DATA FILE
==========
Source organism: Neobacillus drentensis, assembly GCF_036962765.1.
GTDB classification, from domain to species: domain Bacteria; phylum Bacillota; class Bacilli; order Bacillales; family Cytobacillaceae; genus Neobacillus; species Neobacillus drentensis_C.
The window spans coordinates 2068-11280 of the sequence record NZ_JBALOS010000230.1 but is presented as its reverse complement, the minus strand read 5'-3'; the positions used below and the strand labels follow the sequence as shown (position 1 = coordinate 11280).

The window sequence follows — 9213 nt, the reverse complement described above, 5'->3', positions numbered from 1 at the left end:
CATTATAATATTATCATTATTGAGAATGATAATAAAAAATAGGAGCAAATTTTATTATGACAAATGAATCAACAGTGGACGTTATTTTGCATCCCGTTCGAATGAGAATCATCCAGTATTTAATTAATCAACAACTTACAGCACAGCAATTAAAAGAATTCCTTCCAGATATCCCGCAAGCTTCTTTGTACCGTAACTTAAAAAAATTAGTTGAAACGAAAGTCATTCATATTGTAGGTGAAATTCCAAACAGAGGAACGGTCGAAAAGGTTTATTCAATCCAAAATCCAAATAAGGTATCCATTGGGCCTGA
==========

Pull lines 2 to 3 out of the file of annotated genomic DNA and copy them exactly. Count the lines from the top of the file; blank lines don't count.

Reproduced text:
GTDB classification, from domain to species: domain Bacteria; phylum Bacillota; class Bacilli; order Bacillales; family Cytobacillaceae; genus Neobacillus; species Neobacillus drentensis_C.
The window spans coordinates 2068-11280 of the sequence record NZ_JBALOS010000230.1 but is presented as its reverse complement, the minus strand read 5'-3'; the positions used below and the strand labels follow the sequence as shown (position 1 = coordinate 11280).